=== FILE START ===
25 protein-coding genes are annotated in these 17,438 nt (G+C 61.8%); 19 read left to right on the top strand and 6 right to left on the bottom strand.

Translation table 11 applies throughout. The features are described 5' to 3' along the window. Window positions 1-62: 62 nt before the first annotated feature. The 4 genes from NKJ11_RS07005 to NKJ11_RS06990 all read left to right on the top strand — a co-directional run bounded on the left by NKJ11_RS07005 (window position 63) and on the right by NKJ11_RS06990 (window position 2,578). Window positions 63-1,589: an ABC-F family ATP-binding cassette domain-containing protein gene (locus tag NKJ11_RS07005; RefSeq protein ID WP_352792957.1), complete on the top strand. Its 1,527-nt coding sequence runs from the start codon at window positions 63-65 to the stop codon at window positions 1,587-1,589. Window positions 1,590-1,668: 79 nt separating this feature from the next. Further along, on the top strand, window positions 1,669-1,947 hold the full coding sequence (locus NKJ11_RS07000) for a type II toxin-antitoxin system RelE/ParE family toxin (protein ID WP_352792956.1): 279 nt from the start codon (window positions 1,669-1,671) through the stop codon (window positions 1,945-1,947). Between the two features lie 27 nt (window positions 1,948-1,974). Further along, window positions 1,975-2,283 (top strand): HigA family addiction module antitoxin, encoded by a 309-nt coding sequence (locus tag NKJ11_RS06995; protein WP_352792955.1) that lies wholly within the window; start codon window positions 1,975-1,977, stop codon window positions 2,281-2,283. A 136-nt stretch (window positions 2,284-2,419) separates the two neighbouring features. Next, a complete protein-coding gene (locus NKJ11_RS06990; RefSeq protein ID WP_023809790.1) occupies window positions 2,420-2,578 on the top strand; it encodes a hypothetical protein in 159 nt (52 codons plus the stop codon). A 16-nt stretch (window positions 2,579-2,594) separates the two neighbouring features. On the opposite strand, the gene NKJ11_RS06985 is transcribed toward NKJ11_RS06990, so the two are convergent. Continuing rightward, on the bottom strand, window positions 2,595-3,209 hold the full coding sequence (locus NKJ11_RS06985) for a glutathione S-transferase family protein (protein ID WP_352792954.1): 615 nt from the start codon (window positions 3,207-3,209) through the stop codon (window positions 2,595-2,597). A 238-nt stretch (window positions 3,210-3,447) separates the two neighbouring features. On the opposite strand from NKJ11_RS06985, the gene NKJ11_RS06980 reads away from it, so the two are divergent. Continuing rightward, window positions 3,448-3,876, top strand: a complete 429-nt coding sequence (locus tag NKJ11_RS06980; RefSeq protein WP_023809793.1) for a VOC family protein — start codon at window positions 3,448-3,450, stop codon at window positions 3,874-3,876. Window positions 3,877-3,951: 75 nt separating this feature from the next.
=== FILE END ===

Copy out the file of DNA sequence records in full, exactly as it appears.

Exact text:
25 protein-coding genes are annotated in these 17,438 nt (G+C 61.8%); 19 read left to right on the top strand and 6 right to left on the bottom strand.

Translation table 11 applies throughout. The features are described 5' to 3' along the window. Window positions 1-62: 62 nt before the first annotated feature. The 4 genes from NKJ11_RS07005 to NKJ11_RS06990 all read left to right on the top strand — a co-directional run bounded on the left by NKJ11_RS07005 (window position 63) and on the right by NKJ11_RS06990 (window position 2,578). Window positions 63-1,589: an ABC-F family ATP-binding cassette domain-containing protein gene (locus tag NKJ11_RS07005; RefSeq protein ID WP_352792957.1), complete on the top strand. Its 1,527-nt coding sequence runs from the start codon at window positions 63-65 to the stop codon at window positions 1,587-1,589. Window positions 1,590-1,668: 79 nt separating this feature from the next. Further along, on the top strand, window positions 1,669-1,947 hold the full coding sequence (locus NKJ11_RS07000) for a type II toxin-antitoxin system RelE/ParE family toxin (protein ID WP_352792956.1): 279 nt from the start codon (window positions 1,669-1,671) through the stop codon (window positions 1,945-1,947). Between the two features lie 27 nt (window positions 1,948-1,974). Further along, window positions 1,975-2,283 (top strand): HigA family addiction module antitoxin, encoded by a 309-nt coding sequence (locus tag NKJ11_RS06995; protein WP_352792955.1) that lies wholly within the window; start codon window positions 1,975-1,977, stop codon window positions 2,281-2,283. A 136-nt stretch (window positions 2,284-2,419) separates the two neighbouring features. Next, a complete protein-coding gene (locus NKJ11_RS06990; RefSeq protein ID WP_023809790.1) occupies window positions 2,420-2,578 on the top strand; it encodes a hypothetical protein in 159 nt (52 codons plus the stop codon). A 16-nt stretch (window positions 2,579-2,594) separates the two neighbouring features. On the opposite strand, the gene NKJ11_RS06985 is transcribed toward NKJ11_RS06990, so the two are convergent. Continuing rightward, on the bottom strand, window positions 2,595-3,209 hold the full coding sequence (locus NKJ11_RS06985) for a glutathione S-transferase family protein (protein ID WP_352792954.1): 615 nt from the start codon (window positions 3,207-3,209) through the stop codon (window positions 2,595-2,597). A 238-nt stretch (window positions 3,210-3,447) separates the two neighbouring features. On the opposite strand from NKJ11_RS06985, the gene NKJ11_RS06980 reads away from it, so the two are divergent. Continuing rightward, window positions 3,448-3,876, top strand: a complete 429-nt coding sequence (locus tag NKJ11_RS06980; RefSeq protein WP_023809793.1) for a VOC family protein — start codon at window positions 3,448-3,450, stop codon at window positions 3,874-3,876. Window positions 3,877-3,951: 75 nt separating this feature from the next.